Apple's Ios platform is "curated." Ipads and Iphones ship locked to Apple's App Stores. Users aren't supposed to be able to install software unless it is delivered via the App Store. Apple describes this as a safety measure, a bulwark against the tricks that hackers and identity thieves use to lure users into installing malicious software.

But Apple also makes billions of dollars through this arrangement. The App Store is a chokepoint, and any software author who wants to sell an app to an Iphone owner can only do so if Apple approves of the transaction.

Apple can arbitrarily withhold this permission, if, say, it has a competing product and doesn't want to have to win out over a new market entrant in a fair fight.

Apple can also burden its competitors: if you want to sell media that competes with Apple Books, Apple Music or Apple Video, the company will charge you 15-30% on each sale, while its own offerings escape this charge.

That means that media stores that competes with Apple's own retail storefronts have to either charge more than Apple, or make less money, or not sell media via an app at all – instead, they have to implement a clunky two-step whereby customers buy their media on the web and they flip back to an app to download it.

Even when an app maker doesn't compete with Apple, Apple can turn it to its advantage: the company simply appropriates 15-30% of ever dollar that changes hands when Iphone owners buy software and media from app makers.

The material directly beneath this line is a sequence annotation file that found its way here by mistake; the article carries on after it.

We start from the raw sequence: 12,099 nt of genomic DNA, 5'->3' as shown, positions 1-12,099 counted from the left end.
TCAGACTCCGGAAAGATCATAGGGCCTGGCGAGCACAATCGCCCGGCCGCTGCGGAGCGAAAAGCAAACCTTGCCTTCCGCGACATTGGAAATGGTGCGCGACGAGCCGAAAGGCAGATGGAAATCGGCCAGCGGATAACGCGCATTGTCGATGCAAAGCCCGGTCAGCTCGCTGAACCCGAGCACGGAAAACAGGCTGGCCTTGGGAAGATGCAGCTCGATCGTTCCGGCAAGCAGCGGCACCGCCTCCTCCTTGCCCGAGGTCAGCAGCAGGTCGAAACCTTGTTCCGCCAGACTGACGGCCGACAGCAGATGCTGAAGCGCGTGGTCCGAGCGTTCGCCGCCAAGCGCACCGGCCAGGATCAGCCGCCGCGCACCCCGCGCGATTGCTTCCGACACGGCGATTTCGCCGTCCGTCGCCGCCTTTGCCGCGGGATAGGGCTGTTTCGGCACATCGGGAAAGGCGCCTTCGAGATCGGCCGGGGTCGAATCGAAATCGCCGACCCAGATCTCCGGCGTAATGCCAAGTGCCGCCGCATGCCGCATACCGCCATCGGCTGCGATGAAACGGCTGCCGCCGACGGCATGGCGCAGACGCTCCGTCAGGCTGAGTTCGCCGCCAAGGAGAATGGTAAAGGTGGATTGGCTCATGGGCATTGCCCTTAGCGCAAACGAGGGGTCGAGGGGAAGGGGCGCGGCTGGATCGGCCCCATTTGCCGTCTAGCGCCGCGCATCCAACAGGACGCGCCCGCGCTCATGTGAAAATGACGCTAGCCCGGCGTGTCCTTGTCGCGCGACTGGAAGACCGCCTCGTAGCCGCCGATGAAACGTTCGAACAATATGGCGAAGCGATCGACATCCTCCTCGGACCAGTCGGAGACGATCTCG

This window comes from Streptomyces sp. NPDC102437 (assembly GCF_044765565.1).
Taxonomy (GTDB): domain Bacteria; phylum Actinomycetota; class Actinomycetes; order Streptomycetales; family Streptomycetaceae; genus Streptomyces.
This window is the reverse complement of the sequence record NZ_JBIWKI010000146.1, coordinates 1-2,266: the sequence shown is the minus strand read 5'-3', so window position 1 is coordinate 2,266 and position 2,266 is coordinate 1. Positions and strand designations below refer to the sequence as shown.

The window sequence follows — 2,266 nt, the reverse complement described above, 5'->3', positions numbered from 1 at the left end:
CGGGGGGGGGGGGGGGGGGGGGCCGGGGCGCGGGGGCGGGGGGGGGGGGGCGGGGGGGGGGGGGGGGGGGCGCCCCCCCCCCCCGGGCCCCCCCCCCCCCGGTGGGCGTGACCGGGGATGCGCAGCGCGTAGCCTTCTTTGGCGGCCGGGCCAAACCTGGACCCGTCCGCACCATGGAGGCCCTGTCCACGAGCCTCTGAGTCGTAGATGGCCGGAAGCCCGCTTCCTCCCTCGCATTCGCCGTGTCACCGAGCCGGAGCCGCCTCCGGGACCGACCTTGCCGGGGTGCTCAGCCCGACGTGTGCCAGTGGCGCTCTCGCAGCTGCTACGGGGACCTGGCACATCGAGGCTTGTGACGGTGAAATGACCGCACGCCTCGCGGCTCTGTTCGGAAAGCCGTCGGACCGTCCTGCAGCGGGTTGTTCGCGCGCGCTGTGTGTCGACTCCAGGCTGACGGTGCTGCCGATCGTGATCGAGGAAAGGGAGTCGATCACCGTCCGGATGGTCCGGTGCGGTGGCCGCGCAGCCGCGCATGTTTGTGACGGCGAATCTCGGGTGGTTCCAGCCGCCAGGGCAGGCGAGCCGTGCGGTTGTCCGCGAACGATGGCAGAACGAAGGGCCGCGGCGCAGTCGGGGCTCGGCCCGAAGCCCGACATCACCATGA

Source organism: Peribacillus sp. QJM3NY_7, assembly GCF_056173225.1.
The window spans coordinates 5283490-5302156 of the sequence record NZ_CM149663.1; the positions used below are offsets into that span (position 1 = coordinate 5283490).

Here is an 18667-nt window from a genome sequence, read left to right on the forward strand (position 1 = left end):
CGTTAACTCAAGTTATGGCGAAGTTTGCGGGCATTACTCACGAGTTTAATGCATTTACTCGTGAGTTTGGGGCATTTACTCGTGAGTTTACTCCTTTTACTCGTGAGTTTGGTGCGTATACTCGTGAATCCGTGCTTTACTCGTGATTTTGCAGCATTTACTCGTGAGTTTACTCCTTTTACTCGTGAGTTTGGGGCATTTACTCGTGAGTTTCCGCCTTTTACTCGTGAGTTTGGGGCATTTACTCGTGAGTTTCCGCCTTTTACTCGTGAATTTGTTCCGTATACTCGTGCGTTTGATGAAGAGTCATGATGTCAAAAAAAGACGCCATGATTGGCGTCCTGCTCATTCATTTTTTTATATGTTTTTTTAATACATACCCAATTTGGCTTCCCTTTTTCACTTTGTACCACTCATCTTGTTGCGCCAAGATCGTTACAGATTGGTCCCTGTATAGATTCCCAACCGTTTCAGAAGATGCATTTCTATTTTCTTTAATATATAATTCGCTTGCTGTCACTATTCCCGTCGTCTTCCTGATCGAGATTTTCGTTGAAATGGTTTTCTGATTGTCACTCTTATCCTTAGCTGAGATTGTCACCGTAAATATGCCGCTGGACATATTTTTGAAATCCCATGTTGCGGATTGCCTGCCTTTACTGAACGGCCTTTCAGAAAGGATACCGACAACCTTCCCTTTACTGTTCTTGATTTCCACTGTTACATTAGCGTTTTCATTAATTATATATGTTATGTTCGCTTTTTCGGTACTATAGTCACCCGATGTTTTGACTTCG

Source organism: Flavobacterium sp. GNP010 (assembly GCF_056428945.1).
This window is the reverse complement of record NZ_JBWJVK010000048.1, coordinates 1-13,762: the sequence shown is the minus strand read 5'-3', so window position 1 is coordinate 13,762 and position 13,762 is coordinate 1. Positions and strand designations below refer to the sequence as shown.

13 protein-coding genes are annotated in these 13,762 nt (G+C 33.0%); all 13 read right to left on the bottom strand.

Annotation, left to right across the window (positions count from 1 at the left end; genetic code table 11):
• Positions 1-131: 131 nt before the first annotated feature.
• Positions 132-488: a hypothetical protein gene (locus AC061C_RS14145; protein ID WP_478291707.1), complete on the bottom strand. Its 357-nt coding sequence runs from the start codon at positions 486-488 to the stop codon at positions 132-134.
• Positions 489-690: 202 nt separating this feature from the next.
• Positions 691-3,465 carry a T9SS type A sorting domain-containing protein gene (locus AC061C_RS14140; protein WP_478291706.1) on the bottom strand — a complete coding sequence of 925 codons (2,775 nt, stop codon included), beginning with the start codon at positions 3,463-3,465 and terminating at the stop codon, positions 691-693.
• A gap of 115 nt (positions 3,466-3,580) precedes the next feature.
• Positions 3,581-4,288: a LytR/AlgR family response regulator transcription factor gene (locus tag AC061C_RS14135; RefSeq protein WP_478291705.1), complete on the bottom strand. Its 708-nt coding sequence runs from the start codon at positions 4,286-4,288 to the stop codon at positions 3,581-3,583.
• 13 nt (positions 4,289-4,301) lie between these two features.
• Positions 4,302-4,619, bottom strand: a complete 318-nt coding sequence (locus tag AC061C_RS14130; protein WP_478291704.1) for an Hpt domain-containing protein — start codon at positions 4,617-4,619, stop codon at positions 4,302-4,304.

This is "feudal security." In a lawless realm of roving bandits, Apple offers us a high-walled fortress bristling with fierce infosec mercenaries who promise to defend us from the threats outside the walls. In return, Apple uses its control over the gateway to the outside world to extract a tax from everyone who brings us the things we need.

Apple has every incentive to make this fortress as impregnable as possible. From the lowest levels of its chip designs to its lobbying blitzes to criminalize jailbreaking devices, the company is fully committed to ensuring that Ios device owners can't make choices Apple disapproves of.

This is the source of China's extraordinary leverage over Apple. Apple can't afford to leave China, because that would mean losing manufacturing and customers. Because of this, the Chinese state can order Apple to take any measure that Apple is technically capable of delivering.

Because of its business-model choices, Apple has the technical capability to introduce defects in the apps on its customers' devices. It can order every software vendor in the App Store to break their privacy tools so that the Chinese government can spy on those customers.